April 15, 2013
Taxing their patience
By Brian Caulfield *

By Brian Caulfield *

My seventh-grade son is covering the Constitution and government structure in History class. While driving to school the other day, we were reviewing the division of powers between federal and state levels. Federal powers are “delegated,” that is, carefully circumscribed and limited to those defined in the Constitution. To underscore this point, we kept going over the Tenth Amendment, the key to understanding the balance: “The powers not delegated to the United States by the Constitution, nor prohibited by it to the States, are reserved to the States, respectively, or to the people.”

“We are not creatures of the government,” I explained. “The powers ‘we the people’ have not delegated remain with us. Ultimately, these powers, or rights, come from the fact that we are made in the image and likeness of God, with inalienable dignity and an eternal destiny.”

I’m not sure if my little editorial helped him on the test that day, but dads are supposed present the Big Picture.

Continuing our drive-time review, we went over the specific federal and state powers, and what the textbook called concurrent powers, which both the states and the feds possess – such as exacting taxes, the topic of my next mini-lecture.

“You should remember that we pay both federal and state taxes, a tax on top of a tax. Then there’s your real estate tax, which mostly goes to the public schools which we don’t use by sending you and your brother to Catholic school. And in Connecticut we have this novel thing called a ‘car tax’ in which all vehicles registered in your name are taxed according to some formula known only to the state.”

My son smiled, and said, “I guess you’re all worked up because Monday is April 15.”

“What’s that?” my 8-year-old asked.

“That’s when dad has to file his taxes,” the older boy said.

Not wishing to miss an opportunity for forming future responsible citizens, I ventured a little farther from the seventh-grade text.

“When Jesus was asked about paying taxes, he said to ‘Render unto Caesar’ the payments set for taxes, but never to let our allegiance to earthly power undermine our worship of God,” I said. “God comes before any earthly power, and what we owe God comes before anything the government demands. If the two conflict, we must obey God and not men.”

In the rearview mirror, I saw my boys look at one another with the expression, “There goes dad again!”

“Hey guys, I saw that,” I smiled. “You’re lucky I don’t quote from the Catechism. It says that we are social beings and that it is natural and necessary for us to form associations and governments to promote and guard the common good. But there must be a principle of subsidiarity, so that the lower, more local bodies are not swallowed up by the larger, more powerful ones. What individuals can do alone or in groups should not be trampled on by the state, and the same in regards to state and federal authorities. This is a big issue today on so many issues.”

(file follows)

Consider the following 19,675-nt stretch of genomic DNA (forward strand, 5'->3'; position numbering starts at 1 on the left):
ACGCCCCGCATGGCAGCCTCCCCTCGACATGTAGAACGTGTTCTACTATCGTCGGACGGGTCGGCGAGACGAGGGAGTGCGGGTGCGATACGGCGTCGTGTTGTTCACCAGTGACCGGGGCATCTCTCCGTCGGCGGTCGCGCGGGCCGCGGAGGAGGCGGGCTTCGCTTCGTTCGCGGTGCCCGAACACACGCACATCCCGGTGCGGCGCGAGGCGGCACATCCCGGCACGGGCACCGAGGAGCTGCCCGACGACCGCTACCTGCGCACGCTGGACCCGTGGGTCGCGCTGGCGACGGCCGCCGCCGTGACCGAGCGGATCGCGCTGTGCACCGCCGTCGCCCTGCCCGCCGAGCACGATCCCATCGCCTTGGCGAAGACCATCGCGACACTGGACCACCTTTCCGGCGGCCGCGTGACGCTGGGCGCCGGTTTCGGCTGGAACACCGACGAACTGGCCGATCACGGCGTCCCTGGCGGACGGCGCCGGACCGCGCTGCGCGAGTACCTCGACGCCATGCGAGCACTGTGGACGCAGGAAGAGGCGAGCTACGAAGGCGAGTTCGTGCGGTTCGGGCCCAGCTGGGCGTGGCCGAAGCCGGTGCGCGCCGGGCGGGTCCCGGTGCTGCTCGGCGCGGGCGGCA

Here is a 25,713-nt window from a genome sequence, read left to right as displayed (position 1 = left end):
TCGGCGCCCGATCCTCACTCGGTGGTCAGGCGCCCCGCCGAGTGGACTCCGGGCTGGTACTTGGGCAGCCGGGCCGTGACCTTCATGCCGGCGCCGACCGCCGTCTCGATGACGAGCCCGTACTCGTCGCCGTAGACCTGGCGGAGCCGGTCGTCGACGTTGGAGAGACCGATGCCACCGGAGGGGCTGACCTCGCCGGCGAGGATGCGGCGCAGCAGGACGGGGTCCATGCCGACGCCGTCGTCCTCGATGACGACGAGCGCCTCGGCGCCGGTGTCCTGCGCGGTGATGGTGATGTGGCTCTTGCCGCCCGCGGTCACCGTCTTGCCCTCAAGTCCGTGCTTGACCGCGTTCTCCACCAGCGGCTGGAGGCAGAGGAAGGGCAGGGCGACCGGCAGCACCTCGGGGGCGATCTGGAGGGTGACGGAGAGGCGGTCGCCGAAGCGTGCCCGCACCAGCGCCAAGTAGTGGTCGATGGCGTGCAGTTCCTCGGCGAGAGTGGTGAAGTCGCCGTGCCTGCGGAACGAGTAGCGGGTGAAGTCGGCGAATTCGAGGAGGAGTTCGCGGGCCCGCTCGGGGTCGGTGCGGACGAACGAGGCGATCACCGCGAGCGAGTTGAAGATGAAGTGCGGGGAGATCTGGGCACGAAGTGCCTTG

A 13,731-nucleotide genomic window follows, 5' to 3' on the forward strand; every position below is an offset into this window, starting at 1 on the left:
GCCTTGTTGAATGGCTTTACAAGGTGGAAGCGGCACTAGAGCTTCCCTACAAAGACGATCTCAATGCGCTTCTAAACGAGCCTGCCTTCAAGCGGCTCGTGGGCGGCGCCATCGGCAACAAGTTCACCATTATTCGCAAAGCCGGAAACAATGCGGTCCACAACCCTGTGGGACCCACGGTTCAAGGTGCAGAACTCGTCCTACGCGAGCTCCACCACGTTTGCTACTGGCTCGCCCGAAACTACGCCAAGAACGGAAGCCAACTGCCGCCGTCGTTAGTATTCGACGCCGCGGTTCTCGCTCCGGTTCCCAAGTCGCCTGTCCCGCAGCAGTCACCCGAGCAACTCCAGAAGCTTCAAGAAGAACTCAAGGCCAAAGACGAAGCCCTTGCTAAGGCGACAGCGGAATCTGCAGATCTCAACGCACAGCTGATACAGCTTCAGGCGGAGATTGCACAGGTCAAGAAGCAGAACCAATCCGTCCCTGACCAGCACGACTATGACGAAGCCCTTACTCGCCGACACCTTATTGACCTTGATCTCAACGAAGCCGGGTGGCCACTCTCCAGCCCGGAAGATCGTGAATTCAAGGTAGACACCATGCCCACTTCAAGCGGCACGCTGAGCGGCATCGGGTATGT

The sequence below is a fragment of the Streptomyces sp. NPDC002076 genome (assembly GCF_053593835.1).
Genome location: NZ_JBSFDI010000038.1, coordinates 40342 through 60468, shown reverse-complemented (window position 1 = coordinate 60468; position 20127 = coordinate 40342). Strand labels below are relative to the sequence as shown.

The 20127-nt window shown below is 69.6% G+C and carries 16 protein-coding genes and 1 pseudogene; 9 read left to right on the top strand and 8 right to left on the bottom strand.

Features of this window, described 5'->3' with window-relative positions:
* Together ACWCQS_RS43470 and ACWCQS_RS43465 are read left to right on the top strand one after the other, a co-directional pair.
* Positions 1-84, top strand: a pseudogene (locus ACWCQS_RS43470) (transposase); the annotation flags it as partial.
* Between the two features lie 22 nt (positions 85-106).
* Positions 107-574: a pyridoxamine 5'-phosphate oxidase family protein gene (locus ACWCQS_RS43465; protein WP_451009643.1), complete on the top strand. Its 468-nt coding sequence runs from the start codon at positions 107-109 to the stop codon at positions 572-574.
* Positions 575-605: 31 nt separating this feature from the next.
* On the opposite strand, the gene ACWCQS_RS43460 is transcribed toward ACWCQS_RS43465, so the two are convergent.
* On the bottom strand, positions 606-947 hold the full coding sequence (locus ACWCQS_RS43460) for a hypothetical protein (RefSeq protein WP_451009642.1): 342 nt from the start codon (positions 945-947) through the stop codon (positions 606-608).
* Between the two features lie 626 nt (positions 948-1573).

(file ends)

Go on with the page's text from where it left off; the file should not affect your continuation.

I had just taught my younger boy “transubstantiation” for his First Holy Communion next month, so I didn’t think “subsidiarity” was too big a word.

“The bottom line, boys,” I told my car-captive audience, “is that we may not like it, but paying taxes for the common good is part of our Catholic faith.”
“Can we get back to the separation of powers, Dad?” my son said. “I have a test.”

With not much help from me, he did well.

Brian Caulfield is editor of the website Fathers for Good, an initiative by the Knights of Columbus that features regular articles, videos and other multimedia on the subject of Christian fatherhood. A father of two young boys, Brian writes on the spiritual truths found in daily life and the issues men face while striving to live out their vocation.
« Previous entry     Back to index     Next entry »
Ads by Google
(What's this?)
blog comments powered by Disqus


Ads by Google (What's this?)
Ads by Google

Featured Videos

Cardinal Luis Tagle to Pope Francis
Cardinal Luis Tagle to Pope Francis
Pope Francis in the Philippines: Manila Welcomes the Pope
Pope Francis in Sri Lanka: Highlights
Pope Francis in Sri Lanka: Interview with Cardinal Ranjith
Pope Francis in SriLanka: Inter-religious Faith Meeting
Little Sisters of the Poor press conference in Denver
Family thrilled to see Pope Francis in Istanbul
Syrian Refugee, Sara, 14, Before Meeting Pope
Ebola orphans thousands of children in West Africa
One year after Haiyan: Philippines rebuilds homes, lives
An Indian contribution to the Vatican's Synod on the Family
Christ Cathedral CNA video Sept 2014
Alejandro Bermudez of CNA accepts ice bucket challenge
'The Real Albania,' remembering those who fled
Pope Francis in Albania, "one of the most important visits of the post-communist era in Albania"
Pope Francis greets paralyzed man who risked all to see him
Franciscans on the banks of the Tiber in Rome, working for the New Evangelization
Pilgrimage from Czech Republic to Assisi and Rome for intentions
Testimony of young Indian who met Pope in Korea
Preparations of the Closing Mass of 6th Asian Youth Day

Liturgical Calendar

January 26, 2015

Memorial of Saints Timothy and Titus, Bishops

All readings:
Today »
This year »

Catholic Daily

Gospel of the Day

Mk 3:22-30


Daily Readings

Saint of the Day

St. Romuald »


Homily of the Day

Mk 3:22-30

Text only

Follow us: